The Internal Revenue Service is estimating the tax gap on tax years 2014-2016 to be $496 billion, an increase of more than $58 billion from the prior estimate.
“The increase in the tax gap estimates reflects that the IRS needs to do more, both in improving taxpayer service as well as working to improve tax compliance,” IRS Commissioner Charles Rettig said in a statement, adding that the recent funding in the Inflation Reduction Act “will help the IRS in many ways, increasing taxpayer education, significantly improving services to all taxpayers and focusing on high-income/high-wealth non-compliance in a fair and impartial manner supporting compliant taxpayers.”
IRS published a report on the new estimate on October 28, 2022.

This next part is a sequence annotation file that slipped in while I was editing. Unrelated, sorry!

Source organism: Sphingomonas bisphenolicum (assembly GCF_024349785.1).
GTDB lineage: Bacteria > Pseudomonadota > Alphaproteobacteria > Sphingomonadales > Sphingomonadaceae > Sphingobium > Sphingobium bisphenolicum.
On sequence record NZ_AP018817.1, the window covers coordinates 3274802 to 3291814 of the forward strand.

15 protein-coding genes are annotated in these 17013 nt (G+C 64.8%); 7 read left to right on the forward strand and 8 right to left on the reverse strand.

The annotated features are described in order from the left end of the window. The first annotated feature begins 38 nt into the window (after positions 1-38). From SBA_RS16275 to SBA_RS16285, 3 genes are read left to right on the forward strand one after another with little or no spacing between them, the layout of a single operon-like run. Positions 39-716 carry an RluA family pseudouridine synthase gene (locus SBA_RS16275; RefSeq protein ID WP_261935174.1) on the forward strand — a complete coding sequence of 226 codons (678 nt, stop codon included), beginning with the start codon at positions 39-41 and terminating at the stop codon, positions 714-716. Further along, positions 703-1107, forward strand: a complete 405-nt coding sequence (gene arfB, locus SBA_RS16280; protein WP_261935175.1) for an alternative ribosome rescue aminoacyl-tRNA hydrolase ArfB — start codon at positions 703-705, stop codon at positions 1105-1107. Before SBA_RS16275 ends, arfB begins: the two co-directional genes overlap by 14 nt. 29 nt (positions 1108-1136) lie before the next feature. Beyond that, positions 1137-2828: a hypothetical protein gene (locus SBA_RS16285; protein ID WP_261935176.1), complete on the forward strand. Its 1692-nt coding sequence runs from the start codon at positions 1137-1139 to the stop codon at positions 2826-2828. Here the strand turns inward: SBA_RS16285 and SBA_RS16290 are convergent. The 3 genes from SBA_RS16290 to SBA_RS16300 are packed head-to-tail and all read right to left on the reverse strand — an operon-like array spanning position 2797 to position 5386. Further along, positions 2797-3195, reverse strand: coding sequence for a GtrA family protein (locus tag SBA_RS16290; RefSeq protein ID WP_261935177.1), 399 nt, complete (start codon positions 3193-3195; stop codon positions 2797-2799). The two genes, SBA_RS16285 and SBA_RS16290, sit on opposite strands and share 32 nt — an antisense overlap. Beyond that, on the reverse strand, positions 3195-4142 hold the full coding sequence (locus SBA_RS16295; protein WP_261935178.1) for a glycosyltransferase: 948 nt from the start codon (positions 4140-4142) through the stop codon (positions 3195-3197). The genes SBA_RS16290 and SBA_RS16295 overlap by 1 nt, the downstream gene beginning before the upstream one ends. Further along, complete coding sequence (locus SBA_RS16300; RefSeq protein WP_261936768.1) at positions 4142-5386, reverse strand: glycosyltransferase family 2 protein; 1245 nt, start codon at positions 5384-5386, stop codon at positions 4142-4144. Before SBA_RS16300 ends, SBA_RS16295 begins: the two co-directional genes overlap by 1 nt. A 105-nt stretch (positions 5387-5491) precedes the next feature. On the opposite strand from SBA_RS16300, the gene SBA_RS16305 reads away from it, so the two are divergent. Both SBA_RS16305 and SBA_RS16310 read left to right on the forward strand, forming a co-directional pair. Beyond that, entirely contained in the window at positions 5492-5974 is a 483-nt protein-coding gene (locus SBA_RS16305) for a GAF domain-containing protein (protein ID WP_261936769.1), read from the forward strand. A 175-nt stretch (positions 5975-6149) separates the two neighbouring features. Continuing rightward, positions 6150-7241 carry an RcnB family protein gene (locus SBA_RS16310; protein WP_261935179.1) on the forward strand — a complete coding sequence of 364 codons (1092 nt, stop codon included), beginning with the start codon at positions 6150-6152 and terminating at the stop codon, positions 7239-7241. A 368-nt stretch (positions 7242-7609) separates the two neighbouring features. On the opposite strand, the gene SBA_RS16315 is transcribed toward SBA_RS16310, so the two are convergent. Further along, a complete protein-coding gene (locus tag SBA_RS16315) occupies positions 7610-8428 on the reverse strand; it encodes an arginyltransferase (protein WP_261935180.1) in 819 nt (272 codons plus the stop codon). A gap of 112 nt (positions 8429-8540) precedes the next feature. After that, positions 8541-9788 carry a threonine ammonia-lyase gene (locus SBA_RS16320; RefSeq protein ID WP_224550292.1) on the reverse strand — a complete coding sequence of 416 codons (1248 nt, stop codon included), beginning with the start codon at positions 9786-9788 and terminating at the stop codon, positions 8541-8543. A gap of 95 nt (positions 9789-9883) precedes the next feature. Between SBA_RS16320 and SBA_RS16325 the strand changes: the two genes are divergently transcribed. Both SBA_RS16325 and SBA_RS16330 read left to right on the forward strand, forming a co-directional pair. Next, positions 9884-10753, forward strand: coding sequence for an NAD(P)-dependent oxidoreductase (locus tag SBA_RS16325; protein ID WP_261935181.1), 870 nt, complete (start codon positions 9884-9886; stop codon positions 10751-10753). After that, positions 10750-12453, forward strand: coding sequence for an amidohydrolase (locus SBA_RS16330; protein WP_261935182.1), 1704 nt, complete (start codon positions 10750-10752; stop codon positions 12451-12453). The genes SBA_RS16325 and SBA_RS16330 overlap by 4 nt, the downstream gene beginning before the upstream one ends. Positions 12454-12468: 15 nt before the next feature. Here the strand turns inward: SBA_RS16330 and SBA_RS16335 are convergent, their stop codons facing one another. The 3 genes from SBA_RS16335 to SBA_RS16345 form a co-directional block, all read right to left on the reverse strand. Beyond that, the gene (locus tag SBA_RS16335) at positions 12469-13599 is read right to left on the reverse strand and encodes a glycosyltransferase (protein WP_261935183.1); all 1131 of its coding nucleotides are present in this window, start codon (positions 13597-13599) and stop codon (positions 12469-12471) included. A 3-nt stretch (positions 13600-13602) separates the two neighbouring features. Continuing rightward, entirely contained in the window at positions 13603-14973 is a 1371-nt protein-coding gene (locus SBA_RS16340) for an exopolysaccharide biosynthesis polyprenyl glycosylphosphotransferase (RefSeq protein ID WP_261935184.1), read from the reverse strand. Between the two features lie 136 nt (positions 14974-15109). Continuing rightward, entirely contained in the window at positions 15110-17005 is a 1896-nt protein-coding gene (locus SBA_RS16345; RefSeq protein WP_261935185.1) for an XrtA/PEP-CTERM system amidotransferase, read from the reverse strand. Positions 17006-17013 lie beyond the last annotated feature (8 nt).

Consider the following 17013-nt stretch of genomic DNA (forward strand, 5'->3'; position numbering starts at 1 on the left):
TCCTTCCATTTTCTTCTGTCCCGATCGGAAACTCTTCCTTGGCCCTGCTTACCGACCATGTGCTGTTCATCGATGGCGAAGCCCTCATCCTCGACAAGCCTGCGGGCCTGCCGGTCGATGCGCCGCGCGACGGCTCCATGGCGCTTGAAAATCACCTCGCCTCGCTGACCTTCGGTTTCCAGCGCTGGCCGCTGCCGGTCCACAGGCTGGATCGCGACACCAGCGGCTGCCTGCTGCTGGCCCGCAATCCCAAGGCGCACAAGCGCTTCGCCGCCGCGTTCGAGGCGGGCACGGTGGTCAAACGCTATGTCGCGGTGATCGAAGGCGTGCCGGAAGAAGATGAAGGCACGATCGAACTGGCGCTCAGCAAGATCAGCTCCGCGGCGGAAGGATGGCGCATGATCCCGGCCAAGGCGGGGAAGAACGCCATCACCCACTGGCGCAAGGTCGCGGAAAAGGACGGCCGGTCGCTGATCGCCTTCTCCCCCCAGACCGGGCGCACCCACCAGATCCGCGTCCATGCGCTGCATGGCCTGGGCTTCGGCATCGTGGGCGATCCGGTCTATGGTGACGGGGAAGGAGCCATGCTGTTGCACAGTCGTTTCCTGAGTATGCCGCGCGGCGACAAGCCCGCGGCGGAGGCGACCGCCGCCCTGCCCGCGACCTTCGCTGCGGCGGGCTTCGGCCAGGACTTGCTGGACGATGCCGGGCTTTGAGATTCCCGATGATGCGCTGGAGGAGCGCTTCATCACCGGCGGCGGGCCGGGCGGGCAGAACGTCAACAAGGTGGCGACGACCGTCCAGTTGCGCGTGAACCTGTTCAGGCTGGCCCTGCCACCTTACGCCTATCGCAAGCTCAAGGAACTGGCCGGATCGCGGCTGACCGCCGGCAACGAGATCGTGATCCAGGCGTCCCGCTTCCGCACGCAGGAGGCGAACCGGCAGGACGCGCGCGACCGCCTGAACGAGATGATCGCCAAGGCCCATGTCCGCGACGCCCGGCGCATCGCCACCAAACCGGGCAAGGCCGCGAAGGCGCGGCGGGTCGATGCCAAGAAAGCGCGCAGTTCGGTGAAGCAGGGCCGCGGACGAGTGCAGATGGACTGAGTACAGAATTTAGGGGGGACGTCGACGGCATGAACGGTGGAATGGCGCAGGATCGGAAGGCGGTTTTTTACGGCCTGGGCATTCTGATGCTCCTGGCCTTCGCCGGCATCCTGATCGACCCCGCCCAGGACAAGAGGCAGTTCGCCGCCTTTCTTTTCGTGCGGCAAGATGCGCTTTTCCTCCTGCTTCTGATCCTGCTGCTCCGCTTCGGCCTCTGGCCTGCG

According to the report, the estimated net compliance rate is 87 percent, defined as tax paid voluntarily and timely plus enforced and other late payments divided by the total true tax. The voluntary compliance rate, which is the amount of tax paid voluntarily and timely divided by the total true tax is estimated to be 85.0 percent.
The tax gap includes three components, including:
- nonfiling (tax not paid on time by those who do not file on time) – $39 billion;
- underreporting (tax understated on timely filed returns) – $398 billion; and
- underpayment (tax that was reported on time, but not paid on time) – $59 billion.
The report estimates that $68 billion of the tax gap will eventually be paid.
The IRS also reported that the tax gap for years 2017-2019 is projected to increase to $540 billion.
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